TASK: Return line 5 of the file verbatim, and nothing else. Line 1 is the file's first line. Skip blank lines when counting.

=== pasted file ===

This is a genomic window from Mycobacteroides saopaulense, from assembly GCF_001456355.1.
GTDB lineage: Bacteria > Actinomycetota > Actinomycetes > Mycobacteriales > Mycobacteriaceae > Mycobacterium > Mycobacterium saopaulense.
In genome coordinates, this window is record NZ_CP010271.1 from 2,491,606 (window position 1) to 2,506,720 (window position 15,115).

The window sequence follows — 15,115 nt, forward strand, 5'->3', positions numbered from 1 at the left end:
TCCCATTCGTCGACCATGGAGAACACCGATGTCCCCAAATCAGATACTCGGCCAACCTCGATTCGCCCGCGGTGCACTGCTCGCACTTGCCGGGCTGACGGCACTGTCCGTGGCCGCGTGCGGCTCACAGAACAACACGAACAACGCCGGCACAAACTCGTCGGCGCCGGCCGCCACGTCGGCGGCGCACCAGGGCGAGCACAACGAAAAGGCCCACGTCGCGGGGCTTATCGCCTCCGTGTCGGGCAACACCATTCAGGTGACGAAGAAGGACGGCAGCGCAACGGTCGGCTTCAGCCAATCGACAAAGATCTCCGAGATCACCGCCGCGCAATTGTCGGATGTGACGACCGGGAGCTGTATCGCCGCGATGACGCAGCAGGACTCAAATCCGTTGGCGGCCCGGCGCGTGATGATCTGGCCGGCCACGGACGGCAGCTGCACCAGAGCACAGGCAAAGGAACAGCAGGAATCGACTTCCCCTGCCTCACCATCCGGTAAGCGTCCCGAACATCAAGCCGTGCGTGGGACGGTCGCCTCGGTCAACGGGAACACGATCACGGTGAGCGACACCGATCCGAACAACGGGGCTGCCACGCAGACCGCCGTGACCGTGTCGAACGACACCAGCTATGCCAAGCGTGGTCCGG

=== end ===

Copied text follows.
TCCCATTCGTCGACCATGGAGAACACCGATGTCCCCAAATCAGATACTCGGCCAACCTCGATTCGCCCGCGGTGCACTGCTCGCACTTGCCGGGCTGACGGCACTGTCCGTGGCCGCGTGCGGCTCACAGAACAACACGAACAACGCCGGCACAAACTCGTCGGCGCCGGCCGCCACGTCGGCGGCGCACCAGGGCGAGCACAACGAAAAGGCCCACGTCGCGGGGCTTATCGCCTCCGTGTCGGGCAACACCATTCAGGTGACGAAGAAGGACGGCAGCGCAACGGTCGGCTTCAGCCAATCGACAAAGATCTCCGAGATCACCGCCGCGCAATTGTCGGATGTGACGACCGGGAGCTGTATCGCCGCGATGACGCAGCAGGACTCAAATCCGTTGGCGGCCCGGCGCGTGATGATCTGGCCGGCCACGGACGGCAGCTGCACCAGAGCACAGGCAAAGGAACAGCAGGAATCGACTTCCCCTGCCTCACCATCCGGTAAGCGTCCCGAACATCAAGCCGTGCGTGGGACGGTCGCCTCGGTCAACGGGAACACGATCACGGTGAGCGACACCGATCCGAACAACGGGGCTGCCACGCAGACCGCCGTGACCGTGTCGAACGACACCAGCTATGCCAAGCGTGGTCCGG